Posts Tagged ‘bees’

How Valuable Are Pollinators?

Wednesday, September 17th, 2008

Here’s a statistic that will come in handy next time you’re at a one of those cocktail parties where somebody pooh-poohs biological diversity by asking “Who needs insects anyway?” According to a paper in the journal Ecological Economics, the economic value of pollinators, especially bees, is about $217 billion a year. As reported in Science Daily, the study suggests that if it continues, the current decline of pollinators worldwide will have the biggest effect on fruits and vegetables, followed by oilseed crops. Crops that generally don’t depend on pollinators, such as cereals, sugar cane, and spices, would suffer fewer adverse affects.

Be a Bee Watcher

Thursday, June 5th, 2008

Well, after years of writing about bee watching, I’m now an official Bee Watcher. Twice a month, from spring through fall, I’ll be observing which bee species visit six native wildflowers I’ve planted on the roof of my Manhattan apartment building: common sunflower, woodland sunflower, mountain mint, milkweed, beebalm and goldenrod. I’m part of a New York City citizen science program that hopes volunteers like me can help researchers understand the challenges facing these essential pollinators, among them parasitic wasps and the mysterious Colony Collapse Disorder, which continued to decimate managed honeybee hives over the winter. There has been a lot of focus on honeybees of late, but surprisingly little is known about native bee species. Although they are also believed to be declining, there is little hard data to back this up, because most museum bee collections were made before World War II.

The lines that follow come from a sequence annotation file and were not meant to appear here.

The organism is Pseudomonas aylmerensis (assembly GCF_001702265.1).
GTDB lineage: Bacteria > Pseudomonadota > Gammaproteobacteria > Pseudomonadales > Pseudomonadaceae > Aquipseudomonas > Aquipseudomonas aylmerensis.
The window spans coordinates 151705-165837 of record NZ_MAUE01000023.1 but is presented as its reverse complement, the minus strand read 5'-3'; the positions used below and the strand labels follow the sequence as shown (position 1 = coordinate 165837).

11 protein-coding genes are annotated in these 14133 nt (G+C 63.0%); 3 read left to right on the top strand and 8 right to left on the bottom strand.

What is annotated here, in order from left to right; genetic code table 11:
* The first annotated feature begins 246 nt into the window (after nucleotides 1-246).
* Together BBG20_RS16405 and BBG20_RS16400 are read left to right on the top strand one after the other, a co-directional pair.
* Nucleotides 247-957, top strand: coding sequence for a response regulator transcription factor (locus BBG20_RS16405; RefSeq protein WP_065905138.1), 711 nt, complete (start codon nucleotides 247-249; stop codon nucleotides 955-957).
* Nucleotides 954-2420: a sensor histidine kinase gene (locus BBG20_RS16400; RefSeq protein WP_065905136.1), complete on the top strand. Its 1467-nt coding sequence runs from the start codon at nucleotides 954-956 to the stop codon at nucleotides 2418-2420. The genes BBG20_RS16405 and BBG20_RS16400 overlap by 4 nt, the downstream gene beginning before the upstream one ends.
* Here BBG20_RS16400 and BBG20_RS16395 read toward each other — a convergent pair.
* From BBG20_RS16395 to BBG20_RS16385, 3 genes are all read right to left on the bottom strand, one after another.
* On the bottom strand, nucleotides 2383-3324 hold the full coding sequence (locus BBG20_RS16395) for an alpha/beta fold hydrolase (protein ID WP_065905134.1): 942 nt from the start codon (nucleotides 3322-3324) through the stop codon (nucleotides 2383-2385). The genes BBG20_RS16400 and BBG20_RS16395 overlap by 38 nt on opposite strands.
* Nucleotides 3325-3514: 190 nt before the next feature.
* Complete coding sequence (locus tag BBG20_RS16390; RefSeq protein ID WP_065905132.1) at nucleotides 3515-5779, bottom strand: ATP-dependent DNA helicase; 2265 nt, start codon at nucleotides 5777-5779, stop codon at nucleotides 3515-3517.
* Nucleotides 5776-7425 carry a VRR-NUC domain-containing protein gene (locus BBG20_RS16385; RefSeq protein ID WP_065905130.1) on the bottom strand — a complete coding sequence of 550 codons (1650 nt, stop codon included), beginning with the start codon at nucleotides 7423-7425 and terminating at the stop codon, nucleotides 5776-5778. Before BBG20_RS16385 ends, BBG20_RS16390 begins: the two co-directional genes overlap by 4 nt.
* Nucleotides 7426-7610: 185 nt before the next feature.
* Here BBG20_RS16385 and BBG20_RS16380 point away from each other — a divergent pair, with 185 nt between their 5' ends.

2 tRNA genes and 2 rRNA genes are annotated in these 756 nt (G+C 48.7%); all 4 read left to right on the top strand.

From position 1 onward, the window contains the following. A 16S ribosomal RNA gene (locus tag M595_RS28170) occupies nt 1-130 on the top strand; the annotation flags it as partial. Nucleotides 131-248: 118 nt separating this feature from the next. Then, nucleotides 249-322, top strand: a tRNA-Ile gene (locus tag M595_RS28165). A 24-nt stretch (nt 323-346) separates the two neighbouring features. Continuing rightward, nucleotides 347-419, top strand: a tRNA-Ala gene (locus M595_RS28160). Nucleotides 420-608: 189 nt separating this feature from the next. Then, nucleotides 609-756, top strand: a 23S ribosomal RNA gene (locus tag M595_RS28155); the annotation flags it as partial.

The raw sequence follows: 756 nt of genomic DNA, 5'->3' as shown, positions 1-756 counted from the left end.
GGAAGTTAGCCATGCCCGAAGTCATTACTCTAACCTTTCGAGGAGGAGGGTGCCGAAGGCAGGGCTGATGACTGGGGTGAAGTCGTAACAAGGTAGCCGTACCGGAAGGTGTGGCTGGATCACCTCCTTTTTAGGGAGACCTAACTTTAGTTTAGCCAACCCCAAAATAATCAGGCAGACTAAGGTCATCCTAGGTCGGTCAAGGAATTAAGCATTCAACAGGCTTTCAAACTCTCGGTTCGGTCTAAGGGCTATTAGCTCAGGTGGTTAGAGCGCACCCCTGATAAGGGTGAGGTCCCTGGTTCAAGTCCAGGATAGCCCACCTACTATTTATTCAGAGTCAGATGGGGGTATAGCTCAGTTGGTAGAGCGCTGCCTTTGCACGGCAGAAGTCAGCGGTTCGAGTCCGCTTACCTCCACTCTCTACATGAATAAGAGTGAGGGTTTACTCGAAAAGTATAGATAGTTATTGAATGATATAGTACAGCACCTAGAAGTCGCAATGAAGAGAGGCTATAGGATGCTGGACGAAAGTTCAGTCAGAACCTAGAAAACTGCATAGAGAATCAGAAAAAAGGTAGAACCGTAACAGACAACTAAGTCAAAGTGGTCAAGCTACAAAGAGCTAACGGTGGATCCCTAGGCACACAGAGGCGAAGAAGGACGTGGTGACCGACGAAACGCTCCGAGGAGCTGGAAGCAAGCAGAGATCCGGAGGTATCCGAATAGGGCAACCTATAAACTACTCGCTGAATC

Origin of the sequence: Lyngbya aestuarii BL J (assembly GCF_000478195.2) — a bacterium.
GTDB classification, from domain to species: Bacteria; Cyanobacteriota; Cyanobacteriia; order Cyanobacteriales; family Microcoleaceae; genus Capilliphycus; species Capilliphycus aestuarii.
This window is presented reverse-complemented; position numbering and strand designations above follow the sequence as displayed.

Being a Bee Watcher has its advantages. I’ve gotten free seeds and plants, and I’ve even learned a few things – for example, that North America has a very rich bee fauna, even relative to the tropics. This now includes 26 known introduced bee species in the U.S. and probably more – some of which are potential pests. And who knew that although butterflies and moths (except for migrants) tend to be sparse in urban habitats like mine, bees apparently take much better to city living?

The New York City Bee Watcher program is an outgrowth of the nationwide Great Sunflower Project, which is looking for volunteers. Which means you can be a bee watcher, too.  

A Rose by any Other Name Would not Smell as Sweet

Thursday, April 17th, 2008

And now, another reason why air pollution is bad. It not only wrecks our lungs but also destroys flower fragrance. According to a new study, the scent molecules produced by blossoms bond quickly with ozone and other pollutants, producing chemically altered aromas that no longer smell like flowers. This, according to the researchers, could at least partially explain why wild populations of pollinators, especially bees, are declining in some areas, including California.